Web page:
CARE International in Indonesia (CII) is present in Serang town (inland) and Serang Regency among the most impacted area with an ongoing WASH in schools project implemented jointly by CARE and partner Bina Masyarakat Peduli (BMP). There is no information about potential damage on the schools or infrastructure supported by CARE yet but two of the schools for replication are in affected areas. RGAs were conducted in Sulawesi and Lombok to ensure the responses integrated gender dimensions from the very beginning.
Read More...

CARE Rapid Gender Analysis Lombok Earthquakes Indonesia

A Rapid Gender Analysis (RGA) provides information about the different needs, capacities and coping strategies of women, men, boys and girls in a crisis by examining their roles and their relationships, and the implications of these during displacement. As the response is affected by the aftershocks and the continued immediate response and evacuation, this document is intended to provide an initial foundational analysis of gender dynamics, drawing on pre crisis information and the immediate rapid survey conducted by country office staff. As the response continues and evolves, additional information, observation and data will help to expand the detail, and provide more nuanced recommendations.

The objectives of this RGA, therefore, were to better understand how women, men, girls and boys are affected by the earthquakes, the impact of the earthquakes on gender dynamics, and emerging opportunities to provide an emergency response that meets the differing needs and vulnerabilities of women, men, boys and girls. Read More...

Rapid Gender Analysis Tropical Cyclone Winston

Women, men, boys and girls, and minority groups, will experience differing immediate and longer term impacts from Tropical Cyclone Winston. This Rapid Gender Analysis is intended to ensure these differing needs and priorities are taken into account in order to deliver an effective response that meets everyone’s needs. The analysis begins with an outline of gender equality and women’s empowerment in Fiji based principally on secondary data.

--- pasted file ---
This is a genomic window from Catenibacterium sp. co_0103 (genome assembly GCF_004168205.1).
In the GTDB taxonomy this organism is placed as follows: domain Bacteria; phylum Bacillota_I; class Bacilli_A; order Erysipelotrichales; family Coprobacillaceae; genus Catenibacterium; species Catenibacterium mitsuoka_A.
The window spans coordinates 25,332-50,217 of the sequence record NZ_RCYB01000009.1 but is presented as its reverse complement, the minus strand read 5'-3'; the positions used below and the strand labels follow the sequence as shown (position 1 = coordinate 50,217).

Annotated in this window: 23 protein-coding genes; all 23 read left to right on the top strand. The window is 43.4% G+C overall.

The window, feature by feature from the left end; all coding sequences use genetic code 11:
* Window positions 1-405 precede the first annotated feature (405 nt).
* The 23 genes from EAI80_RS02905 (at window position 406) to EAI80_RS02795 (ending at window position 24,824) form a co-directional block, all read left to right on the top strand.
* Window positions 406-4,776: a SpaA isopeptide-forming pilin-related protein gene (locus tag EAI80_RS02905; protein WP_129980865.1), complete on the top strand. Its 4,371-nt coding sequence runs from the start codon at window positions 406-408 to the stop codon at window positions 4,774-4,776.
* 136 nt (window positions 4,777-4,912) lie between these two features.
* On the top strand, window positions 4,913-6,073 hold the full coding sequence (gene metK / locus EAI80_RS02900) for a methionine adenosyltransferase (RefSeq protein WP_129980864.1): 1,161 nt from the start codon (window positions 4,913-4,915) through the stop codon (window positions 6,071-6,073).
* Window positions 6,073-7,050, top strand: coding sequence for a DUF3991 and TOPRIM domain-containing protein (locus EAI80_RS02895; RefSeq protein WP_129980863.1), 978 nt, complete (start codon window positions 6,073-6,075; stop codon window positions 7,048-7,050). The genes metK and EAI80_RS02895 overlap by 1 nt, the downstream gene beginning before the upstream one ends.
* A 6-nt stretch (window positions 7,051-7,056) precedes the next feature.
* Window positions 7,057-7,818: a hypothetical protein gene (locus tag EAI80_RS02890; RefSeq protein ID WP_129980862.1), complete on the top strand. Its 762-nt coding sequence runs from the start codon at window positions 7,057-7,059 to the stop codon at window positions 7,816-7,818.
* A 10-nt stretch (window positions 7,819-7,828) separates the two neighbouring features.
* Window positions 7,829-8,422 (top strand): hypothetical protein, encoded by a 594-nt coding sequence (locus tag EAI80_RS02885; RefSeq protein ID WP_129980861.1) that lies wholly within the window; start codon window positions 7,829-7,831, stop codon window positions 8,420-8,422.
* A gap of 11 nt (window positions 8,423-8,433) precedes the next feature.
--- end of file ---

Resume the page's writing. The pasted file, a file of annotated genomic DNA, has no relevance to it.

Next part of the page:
The objectives of this Rapid Gender Analysis are:
1. To inform Live and Learn-CARE's programming based on the different needs of women,
men, boys, and girls of different groups including people with disabilities; and
2. To support the Safety and Protection cluster in advocating for protection-integrated
programming throughout Fiji. Read More...

Republic of Fiji Tropical Cyclone Josie and Tropical Cyclone Keni Rapid Gender, Protection and Inclusion Analysis

This rapid gender, protection and inclusion analysis is designed to provide initial information about gender roles, responsibilities, capacities and vulnerabilities of women, men, girls and boys, people with disabilities, SOGIESC and other marginalised people prior to and after TCs Josie and Keni. It provides a snapshot of the different needs, capacities and coping strategies of particular groups in the affected communities and helps us to understand some of the key gender, protection and inclusiveness in the aftermath of the cyclones. Taking into consideration the rapidly changing context and limited information, this analysis seeks to understand how different groups might be impacted by recent events and provide practical programming and operational recommendations to meet differing needs, ensure we ‘do no harm’ and wherever feasible, identify windows of opportunity to advance gender equality. Read More...